The opinion of the court was delivered by: Block, Senior District Judge
Zaman Ashraf brought the instant action, alleging fraud and breach of contract in connection with his representation by Richard Jasper, Ashraf's retained attorney in his criminal prosecution before the Court.*fn1 Ashraf argues that the Court has ancillary jurisdiction over this action in connection with the aforementioned criminal trial, as well as his petition for relief under 28 U.S.C. § 2255. For the following reasons, the Court does not have ancillary jurisdiction.
"Federal courts . . . possess only that power authorized by Constitution and statute, which is not to be expanded by judicial decree." Kokkonen v. Guardian Life Ins. Co. of Am., 511 U.S. 375, 379-80 (1994) (internal citations omitted). Ancillary jurisdiction, however, "recognizes federal courts' jurisdiction over some matters (otherwise beyond their competence) that are incidental to other matters properly before them." Id. at 378. The doctrine "is aimed at enabling a court to administer justice within the scope of its jurisdiction[, and it] may be exercised 'for two separate, though sometimes related, purposes: (1) to permit disposition of claims that are, in varying respects and degrees, factually interdependent by a single court, and (2) to enable a court to function successfully, that is, to manage its proceedings, vindicate its authority, and effectuate its decrees.'" Garcia v. Teitler, 443 F.3d 202, 208 (2d Cir. 2006) (citing Kokkonen, 511 U.S. at 379-80). "It is to be presumed that a cause lies outside this limited jurisdiction, and the burden of establishing the contrary rests upon the party asserting jurisdiction." Kokkonen, 511 U.S. at 378.
Garcia, the only case cited by Ashraf, is instantly distinguishable. Garcia holds that "[i]n order to guarantee a defendant's right to choose his own counsel where, as here, his criminal case is ongoing, and to avoid the possibility of defendants becoming indigent and requiring the appointment of counsel, a district court must be able to exercise ancillary jurisdiction to resolve a fee dispute." 443 F.3d at 209 (emphasis added) (expresslylimiting its holding to the "[resolution of] a fee dispute after an attorney withdraws following a Curcio hearing"). None of the interests identified in Garcia are implicated by Ashraf's complaint, and Ashraf has not identified, nor is the Court aware of, any case which supports Ashraf's argument that the Court has ancillary jurisdiction over claims arising from a fee dispute made long after the conclusion of a criminal trial.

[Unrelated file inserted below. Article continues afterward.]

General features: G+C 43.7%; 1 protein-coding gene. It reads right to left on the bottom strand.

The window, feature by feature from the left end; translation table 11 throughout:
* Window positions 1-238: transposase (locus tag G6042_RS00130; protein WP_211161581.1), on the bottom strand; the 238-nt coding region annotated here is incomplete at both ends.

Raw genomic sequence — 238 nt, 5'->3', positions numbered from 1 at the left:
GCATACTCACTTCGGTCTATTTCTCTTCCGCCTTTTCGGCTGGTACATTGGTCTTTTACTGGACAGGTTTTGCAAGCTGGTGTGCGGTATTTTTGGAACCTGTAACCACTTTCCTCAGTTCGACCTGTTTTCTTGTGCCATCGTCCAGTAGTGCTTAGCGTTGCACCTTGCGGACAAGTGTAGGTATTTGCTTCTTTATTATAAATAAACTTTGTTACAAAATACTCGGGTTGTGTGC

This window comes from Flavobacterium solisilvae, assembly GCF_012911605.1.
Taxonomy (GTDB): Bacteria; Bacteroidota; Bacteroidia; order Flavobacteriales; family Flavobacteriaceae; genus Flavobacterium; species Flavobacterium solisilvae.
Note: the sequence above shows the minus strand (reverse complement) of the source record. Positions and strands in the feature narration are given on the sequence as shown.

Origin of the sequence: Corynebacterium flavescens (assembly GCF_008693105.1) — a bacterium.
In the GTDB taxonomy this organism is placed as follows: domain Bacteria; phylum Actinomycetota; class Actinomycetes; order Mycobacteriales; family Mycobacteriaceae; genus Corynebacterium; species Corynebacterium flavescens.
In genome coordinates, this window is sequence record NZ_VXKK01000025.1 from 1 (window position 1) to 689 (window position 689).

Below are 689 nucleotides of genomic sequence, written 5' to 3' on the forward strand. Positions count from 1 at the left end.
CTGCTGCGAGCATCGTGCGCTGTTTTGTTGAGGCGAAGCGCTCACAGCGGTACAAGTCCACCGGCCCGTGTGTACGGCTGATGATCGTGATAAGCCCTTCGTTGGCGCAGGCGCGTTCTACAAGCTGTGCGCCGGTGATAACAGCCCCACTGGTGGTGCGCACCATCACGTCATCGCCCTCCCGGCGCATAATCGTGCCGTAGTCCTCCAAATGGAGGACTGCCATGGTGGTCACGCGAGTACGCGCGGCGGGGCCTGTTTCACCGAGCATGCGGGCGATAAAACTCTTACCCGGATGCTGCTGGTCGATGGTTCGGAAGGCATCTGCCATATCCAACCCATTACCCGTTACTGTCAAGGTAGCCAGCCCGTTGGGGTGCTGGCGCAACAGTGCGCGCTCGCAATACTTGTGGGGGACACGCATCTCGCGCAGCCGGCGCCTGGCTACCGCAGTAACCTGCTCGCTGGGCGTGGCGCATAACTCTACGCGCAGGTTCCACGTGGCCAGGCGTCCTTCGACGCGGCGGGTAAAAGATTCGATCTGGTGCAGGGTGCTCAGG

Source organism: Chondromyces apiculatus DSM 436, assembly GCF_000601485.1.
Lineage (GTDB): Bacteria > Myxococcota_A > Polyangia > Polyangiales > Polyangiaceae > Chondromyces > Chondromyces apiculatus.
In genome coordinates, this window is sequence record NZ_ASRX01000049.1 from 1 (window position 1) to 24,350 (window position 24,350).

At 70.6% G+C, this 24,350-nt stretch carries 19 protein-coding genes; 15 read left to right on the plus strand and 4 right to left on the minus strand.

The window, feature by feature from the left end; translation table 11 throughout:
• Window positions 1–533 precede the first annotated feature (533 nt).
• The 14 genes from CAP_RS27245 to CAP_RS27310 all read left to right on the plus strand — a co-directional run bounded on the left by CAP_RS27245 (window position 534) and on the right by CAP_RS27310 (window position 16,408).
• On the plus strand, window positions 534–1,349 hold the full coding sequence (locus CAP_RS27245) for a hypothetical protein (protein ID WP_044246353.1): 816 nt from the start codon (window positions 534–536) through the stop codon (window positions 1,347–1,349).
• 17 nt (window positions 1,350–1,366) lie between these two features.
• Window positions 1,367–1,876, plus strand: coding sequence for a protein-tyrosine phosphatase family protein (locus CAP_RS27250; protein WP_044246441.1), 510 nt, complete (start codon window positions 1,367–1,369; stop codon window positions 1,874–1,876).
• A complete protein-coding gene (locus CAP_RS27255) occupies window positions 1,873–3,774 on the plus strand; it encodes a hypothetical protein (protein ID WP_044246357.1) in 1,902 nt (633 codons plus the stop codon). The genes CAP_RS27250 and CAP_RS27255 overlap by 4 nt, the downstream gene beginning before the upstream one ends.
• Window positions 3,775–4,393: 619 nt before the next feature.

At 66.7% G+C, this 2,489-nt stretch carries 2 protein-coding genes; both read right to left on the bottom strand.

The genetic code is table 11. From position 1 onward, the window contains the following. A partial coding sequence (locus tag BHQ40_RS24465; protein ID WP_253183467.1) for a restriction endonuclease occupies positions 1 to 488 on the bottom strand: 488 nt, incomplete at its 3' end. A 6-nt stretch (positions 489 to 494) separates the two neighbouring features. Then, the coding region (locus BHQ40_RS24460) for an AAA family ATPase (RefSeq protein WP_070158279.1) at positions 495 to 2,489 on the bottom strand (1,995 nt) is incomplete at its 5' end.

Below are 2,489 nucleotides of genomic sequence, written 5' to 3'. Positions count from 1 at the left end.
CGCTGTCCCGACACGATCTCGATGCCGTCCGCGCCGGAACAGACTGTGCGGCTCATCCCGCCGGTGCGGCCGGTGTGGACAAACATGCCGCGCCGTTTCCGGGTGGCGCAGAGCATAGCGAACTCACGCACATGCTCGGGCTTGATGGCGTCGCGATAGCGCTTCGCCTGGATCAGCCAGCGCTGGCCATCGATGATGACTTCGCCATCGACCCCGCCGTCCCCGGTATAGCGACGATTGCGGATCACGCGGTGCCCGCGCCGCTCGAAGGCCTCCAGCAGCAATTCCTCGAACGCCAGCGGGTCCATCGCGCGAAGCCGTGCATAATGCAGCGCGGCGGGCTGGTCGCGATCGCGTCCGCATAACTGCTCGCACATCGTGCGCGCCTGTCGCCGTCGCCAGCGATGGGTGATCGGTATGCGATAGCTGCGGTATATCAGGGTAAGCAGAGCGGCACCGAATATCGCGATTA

Additionally, neither of the purposes for exercising ancillary jurisdiction identified by the Supreme Court in Kokkonen apply to Ashraf's claims. First, his state law claims sounding in fraud and contract are not factually or legally interdependent with his narcotics prosecution or the claims made in his petition under 28 U.S.C. § 2255; they cannot affect the outcome of either, nor do they implicate Ashraf's constitutional rights. See Garcia, 443 F.3d at 209. Accordingly, they do not hinder the Court's ability to "effectively dispose of the principal case [or] do complete justice in the premises." Id. at 208.
With regard to the second purpose, Ashraf's state law claims in no way hinder the Court's ability to function successfully or "to manage its proceedings, vindicate its authority, and effectuate its decrees" with regard to either Ashraf's criminal conviction or sentence, affirmed by the Second Circuit on April 6, 2009, or his § 2255 petition, which was denied by the Court on July 22, 2010. Kokkonen, 511 U.S. at 380.
The Court does not have ancillary jurisdiction over Ashraf's complaint. Accordingly, the complaint is dismissed in its entirety.
FREDERIC BLOCK Senior United States ...